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Jamaica could become regional economic hub under EPA
Jamaica could become the business and industrial hub of the Caribbean and the Americas, thanks to the opportunities presented under the Economic Partnership Agreement (EPA), signed recently between CARIFORUM States and the European Union (EU).
Financial regime change? by Robert Wade - A comment
In an article titled “Financial Regime Change” published in New Left Review, September-October 2008, Robert Wade has made a number of points which have salience in the context of the CARIFORUM-EU Economic Partnership Agreement
Ramphal warns against ’devaluing goals’ of CSME
Sir Shridath Ramphal has warned against the danger of "devaluing the goals" of the Caricom Single Market and Economy (CSME) and is urging the region’s decision makers to avoid a course that could only be "to our peril" at a time of enormous economic challenges.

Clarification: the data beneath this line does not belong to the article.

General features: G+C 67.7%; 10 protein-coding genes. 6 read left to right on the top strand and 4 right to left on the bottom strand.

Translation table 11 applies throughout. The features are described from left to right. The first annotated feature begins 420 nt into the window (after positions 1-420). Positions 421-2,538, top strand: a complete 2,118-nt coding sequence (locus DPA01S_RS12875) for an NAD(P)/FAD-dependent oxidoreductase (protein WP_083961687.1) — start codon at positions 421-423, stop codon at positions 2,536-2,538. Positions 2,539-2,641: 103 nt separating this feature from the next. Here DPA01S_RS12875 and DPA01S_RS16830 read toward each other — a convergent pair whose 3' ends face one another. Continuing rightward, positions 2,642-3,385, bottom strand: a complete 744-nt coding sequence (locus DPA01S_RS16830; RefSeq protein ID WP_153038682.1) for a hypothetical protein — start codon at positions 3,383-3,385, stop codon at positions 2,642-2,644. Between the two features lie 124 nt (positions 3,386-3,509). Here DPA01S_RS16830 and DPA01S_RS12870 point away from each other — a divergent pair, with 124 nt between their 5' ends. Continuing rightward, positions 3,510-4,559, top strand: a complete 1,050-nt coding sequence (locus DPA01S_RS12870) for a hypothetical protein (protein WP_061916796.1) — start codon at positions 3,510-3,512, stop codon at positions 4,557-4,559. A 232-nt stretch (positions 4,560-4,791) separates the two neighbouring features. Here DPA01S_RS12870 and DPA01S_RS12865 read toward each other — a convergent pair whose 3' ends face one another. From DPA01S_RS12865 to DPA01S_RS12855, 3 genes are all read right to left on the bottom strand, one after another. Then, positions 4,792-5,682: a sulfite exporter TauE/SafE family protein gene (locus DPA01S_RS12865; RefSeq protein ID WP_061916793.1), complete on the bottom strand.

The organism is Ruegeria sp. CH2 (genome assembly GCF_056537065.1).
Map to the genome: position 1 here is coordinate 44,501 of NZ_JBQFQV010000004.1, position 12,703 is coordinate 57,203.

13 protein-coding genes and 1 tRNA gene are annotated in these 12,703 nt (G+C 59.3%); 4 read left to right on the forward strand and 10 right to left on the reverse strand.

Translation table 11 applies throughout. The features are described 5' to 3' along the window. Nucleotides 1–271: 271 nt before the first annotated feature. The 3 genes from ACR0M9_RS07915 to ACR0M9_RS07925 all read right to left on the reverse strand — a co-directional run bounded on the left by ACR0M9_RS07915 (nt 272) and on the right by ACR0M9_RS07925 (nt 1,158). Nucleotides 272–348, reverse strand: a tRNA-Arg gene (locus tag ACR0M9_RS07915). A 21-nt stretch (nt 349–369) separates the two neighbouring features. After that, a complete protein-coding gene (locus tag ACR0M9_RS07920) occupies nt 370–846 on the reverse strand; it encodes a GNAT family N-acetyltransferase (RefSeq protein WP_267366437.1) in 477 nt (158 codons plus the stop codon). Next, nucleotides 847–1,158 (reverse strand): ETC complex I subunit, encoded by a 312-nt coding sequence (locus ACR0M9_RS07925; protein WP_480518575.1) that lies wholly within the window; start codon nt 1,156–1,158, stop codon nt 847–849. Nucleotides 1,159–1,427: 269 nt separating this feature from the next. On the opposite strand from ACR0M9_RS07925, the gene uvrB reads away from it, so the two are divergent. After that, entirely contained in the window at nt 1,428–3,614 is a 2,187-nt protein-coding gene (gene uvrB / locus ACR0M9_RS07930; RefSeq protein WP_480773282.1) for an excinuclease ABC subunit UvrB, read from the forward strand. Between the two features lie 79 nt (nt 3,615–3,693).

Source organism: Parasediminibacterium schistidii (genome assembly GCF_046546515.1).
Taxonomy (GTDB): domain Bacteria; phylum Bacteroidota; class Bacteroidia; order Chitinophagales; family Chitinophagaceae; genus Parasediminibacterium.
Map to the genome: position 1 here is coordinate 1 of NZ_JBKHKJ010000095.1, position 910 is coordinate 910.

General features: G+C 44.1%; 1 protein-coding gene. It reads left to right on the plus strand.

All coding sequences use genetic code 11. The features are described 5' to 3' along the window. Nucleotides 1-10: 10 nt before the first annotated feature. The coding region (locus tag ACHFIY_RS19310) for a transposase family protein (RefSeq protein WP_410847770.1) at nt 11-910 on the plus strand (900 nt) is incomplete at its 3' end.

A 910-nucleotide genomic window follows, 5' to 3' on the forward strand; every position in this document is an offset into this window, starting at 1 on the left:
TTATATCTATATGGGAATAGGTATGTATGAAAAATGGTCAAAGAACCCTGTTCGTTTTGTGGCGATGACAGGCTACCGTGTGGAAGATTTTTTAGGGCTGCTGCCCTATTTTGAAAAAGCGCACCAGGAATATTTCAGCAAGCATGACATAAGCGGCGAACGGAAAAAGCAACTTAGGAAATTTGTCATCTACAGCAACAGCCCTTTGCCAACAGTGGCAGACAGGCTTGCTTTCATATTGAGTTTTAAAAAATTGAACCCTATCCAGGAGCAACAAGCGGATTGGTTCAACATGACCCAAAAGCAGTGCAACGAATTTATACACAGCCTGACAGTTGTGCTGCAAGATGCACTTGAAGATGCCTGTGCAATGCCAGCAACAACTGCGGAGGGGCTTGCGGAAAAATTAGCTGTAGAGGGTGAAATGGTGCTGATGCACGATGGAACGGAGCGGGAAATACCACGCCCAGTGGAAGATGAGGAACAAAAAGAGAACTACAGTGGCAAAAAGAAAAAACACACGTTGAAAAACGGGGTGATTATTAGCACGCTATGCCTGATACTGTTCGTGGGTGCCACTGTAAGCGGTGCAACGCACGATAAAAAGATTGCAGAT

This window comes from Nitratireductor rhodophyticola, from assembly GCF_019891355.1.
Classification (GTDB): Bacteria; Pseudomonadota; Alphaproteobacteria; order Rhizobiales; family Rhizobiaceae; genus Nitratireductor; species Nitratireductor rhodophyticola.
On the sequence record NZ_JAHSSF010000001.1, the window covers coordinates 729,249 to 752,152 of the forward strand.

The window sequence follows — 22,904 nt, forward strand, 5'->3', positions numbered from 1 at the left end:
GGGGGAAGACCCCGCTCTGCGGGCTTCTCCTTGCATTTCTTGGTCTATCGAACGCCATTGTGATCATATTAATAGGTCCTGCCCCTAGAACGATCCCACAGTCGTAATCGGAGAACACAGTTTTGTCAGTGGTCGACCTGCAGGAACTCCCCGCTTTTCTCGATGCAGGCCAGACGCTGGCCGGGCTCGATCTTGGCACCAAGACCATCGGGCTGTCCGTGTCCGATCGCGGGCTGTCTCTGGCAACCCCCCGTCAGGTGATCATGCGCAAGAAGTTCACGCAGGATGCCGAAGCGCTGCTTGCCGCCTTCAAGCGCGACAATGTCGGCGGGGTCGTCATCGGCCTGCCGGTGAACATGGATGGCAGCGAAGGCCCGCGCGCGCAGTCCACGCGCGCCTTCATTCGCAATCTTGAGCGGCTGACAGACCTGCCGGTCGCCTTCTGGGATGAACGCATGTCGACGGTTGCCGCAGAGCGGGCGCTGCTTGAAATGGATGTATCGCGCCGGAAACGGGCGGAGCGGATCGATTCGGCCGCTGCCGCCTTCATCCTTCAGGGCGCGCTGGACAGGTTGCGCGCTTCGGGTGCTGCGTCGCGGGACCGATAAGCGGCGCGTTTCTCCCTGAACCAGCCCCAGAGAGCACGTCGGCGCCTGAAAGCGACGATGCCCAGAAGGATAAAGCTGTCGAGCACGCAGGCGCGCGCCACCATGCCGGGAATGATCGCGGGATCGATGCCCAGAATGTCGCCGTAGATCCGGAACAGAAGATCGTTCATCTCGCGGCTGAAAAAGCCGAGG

EU déjà vu in the Caribbean
Just as the European Union was sold to Europeans as a trade agreement even though it was actually a political union, so it has been sold again, this time to the islands of the Caribbean.
Guyana - Jagdeo says negotiating mechanism flawed
President Bharrat Jagdeo has taken another jab at the Caribbean Regional Negotiating Machinery (CRNM). This time he is adamant that it cannot speak for Guyana at upcoming trade talks with Canada.
With economic integration on their minds
Making hemispheric Economic Integration work for all. This is one of the aspirations spelled out in the report of the Partnership for the Americas Commission, a grouping of leaders from across Latin America and the Caribbean, which is linked to the Washington-based Brookings Institution.
Dominican Republic no longer interested in joining CARICOM
The country has no faith in CARICOM’s ability to either address pending agreements or to be the implementing authority for the CARIFORUM/EU Economic Partnership Agreement (EPA)
Expert calls for establishment of services coalition
As the Economic Partnership Agreement “EPA Implementation Brainstorming Meeting”, continued yesterday, it was made clear that Antigua and Barbuda needed to establish a “services coalition”.